Over recent years, specific actions have been undertaken to strengthen primaryhealth care institutions in rural communities. However, there are still manychallenges facing the health care system. With the exception of facilitiesrenovated through the Investment Fund for Health Care project, theinfrastructure of primary health care institutions tends to fall considerablyshort of expectations. Only 91 of the country’s 979 primary health careinstitutions have new health care vehicles, and numerous institutions areoperating in deteriorated premises and urgently need capital repairs orrelocation. For the most part, health care equipment is old and outdated, whichresults in insufficient use of high-performance technologies for diagnosis andtreatment. The poor working conditions for health care staff and lack ofopportunities to use modern diagnosis and treatment technologies spur youngmedical specialists to migrate abroad. This problem has become even more acuteas a result of substantial increases in salaries for health care staff inneighbouring countries. The number of family doctors in Moldova in 2006 was2,031, which represented a 1.7% decrease as compared to 2005.[3]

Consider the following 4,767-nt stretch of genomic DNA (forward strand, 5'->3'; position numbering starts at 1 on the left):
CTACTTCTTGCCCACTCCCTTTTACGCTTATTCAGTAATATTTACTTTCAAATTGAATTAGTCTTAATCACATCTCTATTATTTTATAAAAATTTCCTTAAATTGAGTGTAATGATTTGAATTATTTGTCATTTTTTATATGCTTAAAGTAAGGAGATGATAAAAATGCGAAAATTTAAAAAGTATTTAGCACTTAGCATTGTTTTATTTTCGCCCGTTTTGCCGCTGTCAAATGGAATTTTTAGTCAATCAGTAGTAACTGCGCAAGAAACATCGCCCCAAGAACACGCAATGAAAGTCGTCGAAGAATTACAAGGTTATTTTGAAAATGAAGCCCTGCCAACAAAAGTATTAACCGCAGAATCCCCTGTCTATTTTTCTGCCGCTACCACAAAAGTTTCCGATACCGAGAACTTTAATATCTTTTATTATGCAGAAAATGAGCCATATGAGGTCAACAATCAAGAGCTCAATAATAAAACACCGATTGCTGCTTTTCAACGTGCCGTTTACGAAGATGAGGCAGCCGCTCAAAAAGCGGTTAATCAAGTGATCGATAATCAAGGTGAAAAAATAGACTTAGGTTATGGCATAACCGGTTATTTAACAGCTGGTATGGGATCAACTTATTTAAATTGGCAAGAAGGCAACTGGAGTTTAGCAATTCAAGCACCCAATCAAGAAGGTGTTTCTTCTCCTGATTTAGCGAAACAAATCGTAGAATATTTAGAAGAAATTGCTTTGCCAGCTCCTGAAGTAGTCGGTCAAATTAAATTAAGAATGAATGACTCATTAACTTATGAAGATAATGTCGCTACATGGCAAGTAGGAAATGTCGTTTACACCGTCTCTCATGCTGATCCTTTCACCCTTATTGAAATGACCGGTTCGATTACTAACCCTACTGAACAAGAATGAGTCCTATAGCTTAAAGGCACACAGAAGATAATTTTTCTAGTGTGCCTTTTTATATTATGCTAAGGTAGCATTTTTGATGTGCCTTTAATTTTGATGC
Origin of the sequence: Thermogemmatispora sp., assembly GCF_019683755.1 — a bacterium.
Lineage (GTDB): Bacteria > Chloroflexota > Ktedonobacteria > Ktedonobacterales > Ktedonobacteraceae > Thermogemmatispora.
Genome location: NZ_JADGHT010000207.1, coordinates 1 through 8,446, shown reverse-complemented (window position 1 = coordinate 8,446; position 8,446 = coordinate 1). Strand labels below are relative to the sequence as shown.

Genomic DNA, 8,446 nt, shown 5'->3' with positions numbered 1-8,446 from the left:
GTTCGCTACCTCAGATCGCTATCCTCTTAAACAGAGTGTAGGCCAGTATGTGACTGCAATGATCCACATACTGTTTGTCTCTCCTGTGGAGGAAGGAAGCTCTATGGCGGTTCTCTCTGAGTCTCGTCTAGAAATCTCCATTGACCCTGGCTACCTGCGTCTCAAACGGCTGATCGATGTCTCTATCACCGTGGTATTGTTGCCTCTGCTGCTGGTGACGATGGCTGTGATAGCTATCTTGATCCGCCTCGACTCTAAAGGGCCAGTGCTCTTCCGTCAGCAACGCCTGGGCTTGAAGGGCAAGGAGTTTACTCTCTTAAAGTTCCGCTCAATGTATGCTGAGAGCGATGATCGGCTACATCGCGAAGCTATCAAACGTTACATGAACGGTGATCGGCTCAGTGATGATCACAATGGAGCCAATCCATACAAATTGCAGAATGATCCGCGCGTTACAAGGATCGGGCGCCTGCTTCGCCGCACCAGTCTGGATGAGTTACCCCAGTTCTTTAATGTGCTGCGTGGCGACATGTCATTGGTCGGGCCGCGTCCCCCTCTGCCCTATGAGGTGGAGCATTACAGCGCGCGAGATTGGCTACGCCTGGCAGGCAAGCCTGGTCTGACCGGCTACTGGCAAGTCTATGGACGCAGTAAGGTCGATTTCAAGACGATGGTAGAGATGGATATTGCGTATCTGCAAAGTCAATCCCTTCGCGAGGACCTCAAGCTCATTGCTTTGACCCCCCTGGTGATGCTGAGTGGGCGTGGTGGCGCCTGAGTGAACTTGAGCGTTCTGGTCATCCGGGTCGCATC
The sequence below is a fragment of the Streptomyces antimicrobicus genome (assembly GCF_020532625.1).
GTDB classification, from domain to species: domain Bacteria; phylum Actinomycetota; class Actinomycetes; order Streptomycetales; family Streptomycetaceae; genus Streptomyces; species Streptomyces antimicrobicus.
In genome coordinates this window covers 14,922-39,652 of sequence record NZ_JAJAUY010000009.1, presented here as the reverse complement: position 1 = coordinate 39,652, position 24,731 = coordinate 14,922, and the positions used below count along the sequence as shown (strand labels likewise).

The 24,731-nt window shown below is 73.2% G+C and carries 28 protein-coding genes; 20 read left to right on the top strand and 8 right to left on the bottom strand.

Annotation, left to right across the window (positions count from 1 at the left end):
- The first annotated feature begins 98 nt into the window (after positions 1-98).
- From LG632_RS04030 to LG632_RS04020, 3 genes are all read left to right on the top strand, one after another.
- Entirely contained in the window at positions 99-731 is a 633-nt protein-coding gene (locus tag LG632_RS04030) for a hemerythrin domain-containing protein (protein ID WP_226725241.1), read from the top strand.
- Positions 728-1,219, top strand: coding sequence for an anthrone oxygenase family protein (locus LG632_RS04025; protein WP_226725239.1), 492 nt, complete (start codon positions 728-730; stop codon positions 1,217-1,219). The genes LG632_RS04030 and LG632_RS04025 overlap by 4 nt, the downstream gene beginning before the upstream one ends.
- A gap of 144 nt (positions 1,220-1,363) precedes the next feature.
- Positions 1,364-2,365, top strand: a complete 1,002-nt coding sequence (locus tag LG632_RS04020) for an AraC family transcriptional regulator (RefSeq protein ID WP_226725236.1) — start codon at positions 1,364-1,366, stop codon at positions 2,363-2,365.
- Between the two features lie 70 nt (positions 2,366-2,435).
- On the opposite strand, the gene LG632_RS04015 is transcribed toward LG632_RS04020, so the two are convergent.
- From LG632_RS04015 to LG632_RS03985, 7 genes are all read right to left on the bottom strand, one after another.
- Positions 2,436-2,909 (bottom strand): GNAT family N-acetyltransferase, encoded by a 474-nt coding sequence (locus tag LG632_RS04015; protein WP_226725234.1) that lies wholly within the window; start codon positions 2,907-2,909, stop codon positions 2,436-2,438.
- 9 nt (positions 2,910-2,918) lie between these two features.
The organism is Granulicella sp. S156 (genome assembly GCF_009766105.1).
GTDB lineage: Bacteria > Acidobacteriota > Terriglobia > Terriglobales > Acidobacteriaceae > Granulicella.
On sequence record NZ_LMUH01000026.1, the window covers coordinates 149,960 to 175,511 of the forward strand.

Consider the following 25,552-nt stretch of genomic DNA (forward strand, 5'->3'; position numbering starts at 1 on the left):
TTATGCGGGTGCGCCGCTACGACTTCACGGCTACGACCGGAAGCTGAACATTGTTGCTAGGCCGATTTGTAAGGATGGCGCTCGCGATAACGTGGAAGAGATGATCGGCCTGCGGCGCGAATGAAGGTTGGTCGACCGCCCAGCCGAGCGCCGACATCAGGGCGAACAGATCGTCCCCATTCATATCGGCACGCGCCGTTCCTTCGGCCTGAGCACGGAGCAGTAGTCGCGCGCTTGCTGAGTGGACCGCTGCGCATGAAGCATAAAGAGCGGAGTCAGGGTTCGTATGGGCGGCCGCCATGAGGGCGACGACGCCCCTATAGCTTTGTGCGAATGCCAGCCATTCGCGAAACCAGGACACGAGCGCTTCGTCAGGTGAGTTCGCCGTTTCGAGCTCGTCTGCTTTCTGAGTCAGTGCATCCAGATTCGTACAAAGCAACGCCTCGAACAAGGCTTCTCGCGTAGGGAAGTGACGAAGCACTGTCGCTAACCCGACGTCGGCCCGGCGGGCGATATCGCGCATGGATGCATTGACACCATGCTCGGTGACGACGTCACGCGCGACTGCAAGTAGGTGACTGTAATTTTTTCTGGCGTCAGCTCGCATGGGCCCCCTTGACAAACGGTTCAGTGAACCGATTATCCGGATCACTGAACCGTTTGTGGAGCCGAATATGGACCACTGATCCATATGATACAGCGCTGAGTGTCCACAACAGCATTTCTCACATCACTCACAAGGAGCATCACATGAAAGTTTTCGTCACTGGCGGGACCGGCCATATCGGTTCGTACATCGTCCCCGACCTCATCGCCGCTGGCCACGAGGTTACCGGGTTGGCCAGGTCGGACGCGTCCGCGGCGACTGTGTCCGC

The country also faces significant gaps in health care access between the poorand non-poor, and between rural and urban populations. About 25% of the sociallyvulnerable population of working age, mainly concentrated in rural areas, has noadequate access to health care services due to financial difficulties and lackof transportation infrastructure, among other factors. These sectors of thepopulation are not covered by the mandatory health care insurance system. Forexample, in rural areas, a poor household spends 28 times less on health careservices than a prosperous one. Uninsured persons may benefit from minimalhealth care provided free of charge by the state, which includes servicesoffered as part of national programmes, family doctor consultations, andemergency health care for major emergency cases at the pre-hospital stage.